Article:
Thelxinoe ~ Classics News for February 6, 2023

Hodie est a.d. VIII Id. Feb. 2776 AUC ~ 16 Gamelion in the second year of the 700th Olympiad

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This is an audio recording of a free, Zoom lecture.

Augustine’s City of God, Part 1 of 2. The first half of the City of God is a broadside against paganism – its culture, religion, and history, subjects about which Augustine had much to say.

This episode contains graphic references. Aphrodite is the goddess of love and beauty in Greek mythology. Her origin story is one of the more colourful ones, being born from the foam of Uranus’s castrated genitals. Her life is no less dramatic, and one where love and war are intimately connected. She is unhappily married to the son of Zeus and Hera, Hephaestus, yet carries on her affair with Ares, God of War, and her competitive relationship with Hera and Athena results in the beginning of the Trojan War. In this episode, Tristan Hughes is joined by host of the Let’s Talk About Myths, Baby! podcast, Liv Albert. Together they discuss Aphrodite’s origin in both myth and what she shares with warrior goddesses from other ancient cultures, as well as her most famous myths, and how she’s become one of the most iconic deities history has ever known.

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Epaminondas’ victory at Leuctra created the Theban Hegemony, a brief period where Thebes dominated Greek politics. There has always been criticism that when Thebes defeated Sparta at the battle of Leuctra they had no real plan to replace the Spartan domination of Greece with one of their own. Hence the Theban hegemony of Greece was short-lived. One consideration to keep in mine is that Thebes only sought to end Spartan domination, not replace it. By achieving that feat at Leuctra, they actually created a power vacuum (which would eventually be filled by Macedon under Philip II, achieving domination of Greece in 338).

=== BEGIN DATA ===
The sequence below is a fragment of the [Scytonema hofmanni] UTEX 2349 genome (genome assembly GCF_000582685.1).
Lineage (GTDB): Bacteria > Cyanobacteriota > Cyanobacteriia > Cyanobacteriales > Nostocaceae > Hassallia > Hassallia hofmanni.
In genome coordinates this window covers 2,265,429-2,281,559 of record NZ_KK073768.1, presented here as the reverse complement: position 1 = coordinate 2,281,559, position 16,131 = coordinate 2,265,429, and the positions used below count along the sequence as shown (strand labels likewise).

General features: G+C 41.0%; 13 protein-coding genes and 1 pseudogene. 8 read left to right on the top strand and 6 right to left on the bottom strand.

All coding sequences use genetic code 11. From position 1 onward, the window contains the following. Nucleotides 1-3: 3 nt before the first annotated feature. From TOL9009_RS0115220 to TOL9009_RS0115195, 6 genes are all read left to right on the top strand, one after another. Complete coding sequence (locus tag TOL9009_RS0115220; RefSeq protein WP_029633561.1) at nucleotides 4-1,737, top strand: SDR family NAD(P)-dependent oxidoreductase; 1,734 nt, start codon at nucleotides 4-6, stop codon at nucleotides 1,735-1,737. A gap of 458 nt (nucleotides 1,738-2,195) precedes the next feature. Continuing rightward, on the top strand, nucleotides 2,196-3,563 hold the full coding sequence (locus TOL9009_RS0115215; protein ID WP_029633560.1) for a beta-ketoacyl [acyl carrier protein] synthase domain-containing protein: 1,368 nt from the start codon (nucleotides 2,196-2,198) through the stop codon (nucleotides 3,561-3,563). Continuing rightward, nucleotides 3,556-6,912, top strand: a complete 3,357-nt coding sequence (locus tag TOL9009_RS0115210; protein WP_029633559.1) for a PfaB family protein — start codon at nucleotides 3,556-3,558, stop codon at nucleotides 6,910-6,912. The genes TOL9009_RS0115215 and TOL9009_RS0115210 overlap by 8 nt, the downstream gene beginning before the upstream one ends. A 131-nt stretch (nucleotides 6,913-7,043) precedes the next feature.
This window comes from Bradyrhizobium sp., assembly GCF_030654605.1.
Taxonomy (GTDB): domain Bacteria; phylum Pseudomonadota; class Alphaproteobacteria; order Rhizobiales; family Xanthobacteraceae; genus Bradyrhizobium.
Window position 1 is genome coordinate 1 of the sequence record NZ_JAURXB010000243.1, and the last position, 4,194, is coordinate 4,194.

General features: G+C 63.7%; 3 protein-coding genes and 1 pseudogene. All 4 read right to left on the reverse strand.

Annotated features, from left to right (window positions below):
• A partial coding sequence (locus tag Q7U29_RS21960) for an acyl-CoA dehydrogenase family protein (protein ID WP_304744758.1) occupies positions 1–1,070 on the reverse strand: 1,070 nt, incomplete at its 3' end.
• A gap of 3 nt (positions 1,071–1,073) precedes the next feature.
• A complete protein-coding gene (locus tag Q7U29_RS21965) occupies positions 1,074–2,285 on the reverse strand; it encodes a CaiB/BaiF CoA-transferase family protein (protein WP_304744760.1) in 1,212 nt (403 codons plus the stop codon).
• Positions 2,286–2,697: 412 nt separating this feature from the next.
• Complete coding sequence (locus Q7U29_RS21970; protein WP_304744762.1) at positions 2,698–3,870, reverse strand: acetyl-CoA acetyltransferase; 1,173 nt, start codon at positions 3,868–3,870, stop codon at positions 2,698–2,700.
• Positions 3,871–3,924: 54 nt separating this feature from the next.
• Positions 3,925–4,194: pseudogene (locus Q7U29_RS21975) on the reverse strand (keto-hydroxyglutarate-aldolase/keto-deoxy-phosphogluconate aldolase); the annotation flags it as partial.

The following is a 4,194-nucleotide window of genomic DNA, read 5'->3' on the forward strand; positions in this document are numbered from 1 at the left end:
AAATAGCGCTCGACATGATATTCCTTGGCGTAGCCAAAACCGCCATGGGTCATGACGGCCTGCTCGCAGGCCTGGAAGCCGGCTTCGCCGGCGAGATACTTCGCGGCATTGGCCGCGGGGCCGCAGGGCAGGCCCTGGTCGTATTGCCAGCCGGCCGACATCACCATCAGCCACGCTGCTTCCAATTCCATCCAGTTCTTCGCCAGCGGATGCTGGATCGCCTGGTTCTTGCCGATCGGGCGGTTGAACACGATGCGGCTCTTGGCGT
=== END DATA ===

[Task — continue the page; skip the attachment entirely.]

A primer on the famous story of Atlantis and the debate it has inspired. What do we actually know? What do the experts think?

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‘Sorting’ Out Your Day:

Today on the Etruscan Brontoscopic Calendar:

If it thunders today, it portends a destruction of grain in storage, especially of barley.

… adapted from the text and translation of:

Jean MacIntosh Turfa, The Etruscan Brontoscopic Calendar, in Nancy Thomson de Grummond and Erika Simon (eds.), The Religion of the Etruscans. University of Texas Press, 2006. (Kindle edition)